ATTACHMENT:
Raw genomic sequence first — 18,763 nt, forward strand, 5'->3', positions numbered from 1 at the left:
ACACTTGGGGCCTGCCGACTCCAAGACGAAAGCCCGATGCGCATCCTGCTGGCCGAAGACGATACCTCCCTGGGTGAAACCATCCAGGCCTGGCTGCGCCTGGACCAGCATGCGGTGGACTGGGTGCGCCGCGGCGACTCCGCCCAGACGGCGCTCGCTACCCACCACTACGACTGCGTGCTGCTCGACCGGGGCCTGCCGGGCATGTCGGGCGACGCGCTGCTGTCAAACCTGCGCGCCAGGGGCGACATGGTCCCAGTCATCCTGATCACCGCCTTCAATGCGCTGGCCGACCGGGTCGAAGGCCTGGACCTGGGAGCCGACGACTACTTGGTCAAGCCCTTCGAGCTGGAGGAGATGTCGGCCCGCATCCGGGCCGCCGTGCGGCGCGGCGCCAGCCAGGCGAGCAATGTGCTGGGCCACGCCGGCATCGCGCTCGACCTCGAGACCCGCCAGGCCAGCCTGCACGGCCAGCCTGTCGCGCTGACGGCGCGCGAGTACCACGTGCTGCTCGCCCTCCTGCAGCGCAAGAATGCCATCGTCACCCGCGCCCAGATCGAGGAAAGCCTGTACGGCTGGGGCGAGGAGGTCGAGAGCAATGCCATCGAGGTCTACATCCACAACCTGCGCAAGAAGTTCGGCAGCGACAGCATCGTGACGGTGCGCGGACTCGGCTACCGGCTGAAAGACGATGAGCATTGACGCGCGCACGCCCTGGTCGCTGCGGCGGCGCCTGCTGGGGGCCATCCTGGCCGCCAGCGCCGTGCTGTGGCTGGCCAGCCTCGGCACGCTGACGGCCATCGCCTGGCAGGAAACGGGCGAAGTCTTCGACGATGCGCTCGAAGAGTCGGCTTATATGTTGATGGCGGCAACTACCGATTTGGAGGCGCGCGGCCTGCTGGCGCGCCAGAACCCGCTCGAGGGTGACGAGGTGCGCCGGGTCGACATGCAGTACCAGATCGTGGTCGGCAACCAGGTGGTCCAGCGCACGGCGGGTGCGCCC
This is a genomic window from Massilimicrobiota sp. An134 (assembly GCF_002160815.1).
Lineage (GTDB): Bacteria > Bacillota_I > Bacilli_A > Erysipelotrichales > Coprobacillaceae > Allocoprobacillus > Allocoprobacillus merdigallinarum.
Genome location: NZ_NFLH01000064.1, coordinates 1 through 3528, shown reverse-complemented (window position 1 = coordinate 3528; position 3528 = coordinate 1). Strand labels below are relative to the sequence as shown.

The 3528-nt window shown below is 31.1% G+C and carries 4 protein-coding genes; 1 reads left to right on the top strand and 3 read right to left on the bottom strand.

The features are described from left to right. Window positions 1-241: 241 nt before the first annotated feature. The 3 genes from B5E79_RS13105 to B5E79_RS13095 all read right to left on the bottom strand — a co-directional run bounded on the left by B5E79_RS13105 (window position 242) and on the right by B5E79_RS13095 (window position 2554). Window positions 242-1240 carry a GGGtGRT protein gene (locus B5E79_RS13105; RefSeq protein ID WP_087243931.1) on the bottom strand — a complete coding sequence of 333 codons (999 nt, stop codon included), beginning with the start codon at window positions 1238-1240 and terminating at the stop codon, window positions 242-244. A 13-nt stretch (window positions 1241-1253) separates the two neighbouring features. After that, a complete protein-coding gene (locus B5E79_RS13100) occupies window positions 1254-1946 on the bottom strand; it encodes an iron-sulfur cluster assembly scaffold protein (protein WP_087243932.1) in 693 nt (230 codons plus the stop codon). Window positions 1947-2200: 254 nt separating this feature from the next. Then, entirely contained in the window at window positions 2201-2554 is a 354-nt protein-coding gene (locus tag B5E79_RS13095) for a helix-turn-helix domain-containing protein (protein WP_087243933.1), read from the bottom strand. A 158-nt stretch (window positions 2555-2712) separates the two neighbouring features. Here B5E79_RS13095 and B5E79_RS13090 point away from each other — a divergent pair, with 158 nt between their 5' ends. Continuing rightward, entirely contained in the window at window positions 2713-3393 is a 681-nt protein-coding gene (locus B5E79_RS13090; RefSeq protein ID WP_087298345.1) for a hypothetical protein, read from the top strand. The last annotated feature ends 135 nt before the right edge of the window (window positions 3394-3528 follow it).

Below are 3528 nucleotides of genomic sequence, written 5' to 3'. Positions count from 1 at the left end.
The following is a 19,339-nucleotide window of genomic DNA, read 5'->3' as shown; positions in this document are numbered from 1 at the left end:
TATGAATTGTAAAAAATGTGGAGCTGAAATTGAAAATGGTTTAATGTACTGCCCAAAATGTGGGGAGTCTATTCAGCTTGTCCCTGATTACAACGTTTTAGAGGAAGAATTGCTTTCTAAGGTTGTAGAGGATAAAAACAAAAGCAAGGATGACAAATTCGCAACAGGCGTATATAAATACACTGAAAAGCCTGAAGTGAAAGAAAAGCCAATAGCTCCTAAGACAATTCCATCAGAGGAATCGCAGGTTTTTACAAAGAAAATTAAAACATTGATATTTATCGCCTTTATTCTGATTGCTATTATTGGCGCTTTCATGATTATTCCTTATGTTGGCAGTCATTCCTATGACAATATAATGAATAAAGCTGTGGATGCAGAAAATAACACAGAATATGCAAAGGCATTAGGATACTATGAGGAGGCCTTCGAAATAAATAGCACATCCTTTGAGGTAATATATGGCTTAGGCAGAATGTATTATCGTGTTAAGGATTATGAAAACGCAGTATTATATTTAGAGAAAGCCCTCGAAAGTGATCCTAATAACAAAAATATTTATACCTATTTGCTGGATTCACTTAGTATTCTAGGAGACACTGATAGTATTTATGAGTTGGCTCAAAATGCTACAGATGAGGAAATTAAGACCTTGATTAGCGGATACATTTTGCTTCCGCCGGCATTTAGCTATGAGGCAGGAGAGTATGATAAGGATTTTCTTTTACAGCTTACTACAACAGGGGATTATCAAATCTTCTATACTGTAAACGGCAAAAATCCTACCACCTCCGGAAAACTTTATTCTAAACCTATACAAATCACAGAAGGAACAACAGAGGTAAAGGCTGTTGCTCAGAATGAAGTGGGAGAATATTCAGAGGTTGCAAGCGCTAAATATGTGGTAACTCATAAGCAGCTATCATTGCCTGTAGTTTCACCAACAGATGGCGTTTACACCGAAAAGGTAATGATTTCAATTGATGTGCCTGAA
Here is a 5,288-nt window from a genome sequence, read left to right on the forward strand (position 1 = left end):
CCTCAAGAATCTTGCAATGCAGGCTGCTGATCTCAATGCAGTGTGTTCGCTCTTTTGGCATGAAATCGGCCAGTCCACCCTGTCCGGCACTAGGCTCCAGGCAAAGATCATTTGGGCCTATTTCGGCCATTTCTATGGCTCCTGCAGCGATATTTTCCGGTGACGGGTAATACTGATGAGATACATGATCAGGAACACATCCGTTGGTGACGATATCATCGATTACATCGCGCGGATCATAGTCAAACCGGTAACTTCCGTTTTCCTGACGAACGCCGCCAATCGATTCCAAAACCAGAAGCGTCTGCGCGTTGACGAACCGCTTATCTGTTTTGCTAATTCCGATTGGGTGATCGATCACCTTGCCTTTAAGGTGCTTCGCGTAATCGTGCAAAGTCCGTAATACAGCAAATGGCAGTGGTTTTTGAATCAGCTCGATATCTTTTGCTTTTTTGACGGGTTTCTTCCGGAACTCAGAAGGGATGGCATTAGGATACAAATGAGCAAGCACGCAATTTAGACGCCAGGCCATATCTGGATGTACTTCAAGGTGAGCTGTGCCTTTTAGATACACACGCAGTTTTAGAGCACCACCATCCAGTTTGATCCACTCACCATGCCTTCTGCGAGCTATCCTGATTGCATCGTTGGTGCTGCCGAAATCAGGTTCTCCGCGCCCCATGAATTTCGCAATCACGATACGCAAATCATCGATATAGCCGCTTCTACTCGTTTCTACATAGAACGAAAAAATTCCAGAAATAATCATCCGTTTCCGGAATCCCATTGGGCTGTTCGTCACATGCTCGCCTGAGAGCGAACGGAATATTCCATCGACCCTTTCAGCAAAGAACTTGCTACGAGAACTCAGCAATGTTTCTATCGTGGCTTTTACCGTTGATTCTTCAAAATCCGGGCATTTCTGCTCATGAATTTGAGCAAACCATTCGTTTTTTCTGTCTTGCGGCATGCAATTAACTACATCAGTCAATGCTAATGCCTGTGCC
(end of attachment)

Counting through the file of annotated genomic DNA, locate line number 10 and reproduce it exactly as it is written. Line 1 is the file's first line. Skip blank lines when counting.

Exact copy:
TATGAATTGTAAAAAATGTGGAGCTGAAATTGAAAATGGTTTAATGTACTGCCCAAAATGTGGGGAGTCTATTCAGCTTGTCCCTGATTACAACGTTTTAGAGGAAGAATTGCTTTCTAAGGTTGTAGAGGATAAAAACAAAAGCAAGGATGACAAATTCGCAACAGGCGTATATAAATACACTGAAAAGCCTGAAGTGAAAGAAAAGCCAATAGCTCCTAAGACAATTCCATCAGAGGAATCGCAGGTTTTTACAAAGAAAATTAAAACATTGATATTTATCGCCTTTATTCTGATTGCTATTATTGGCGCTTTCATGATTATTCCTTATGTTGGCAGTCATTCCTATGACAATATAATGAATAAAGCTGTGGATGCAGAAAATAACACAGAATATGCAAAGGCATTAGGATACTATGAGGAGGCCTTCGAAATAAATAGCACATCCTTTGAGGTAATATATGGCTTAGGCAGAATGTATTATCGTGTTAAGGATTATGAAAACGCAGTATTATATTTAGAGAAAGCCCTCGAAAGTGATCCTAATAACAAAAATATTTATACCTATTTGCTGGATTCACTTAGTATTCTAGGAGACACTGATAGTATTTATGAGTTGGCTCAAAATGCTACAGATGAGGAAATTAAGACCTTGATTAGCGGATACATTTTGCTTCCGCCGGCATTTAGCTATGAGGCAGGAGAGTATGATAAGGATTTTCTTTTACAGCTTACTACAACAGGGGATTATCAAATCTTCTATACTGTAAACGGCAAAAATCCTACCACCTCCGGAAAACTTTATTCTAAACCTATACAAATCACAGAAGGAACAACAGAGGTAAAGGCTGTTGCTCAGAATGAAGTGGGAGAATATTCAGAGGTTGCAAGCGCTAAATATGTGGTAACTCATAAGCAGCTATCATTGCCTGTAGTTTCACCAACAGATGGCGTTTACACCGAAAAGGTAATGATTTCAATTGATGTGCCTGAA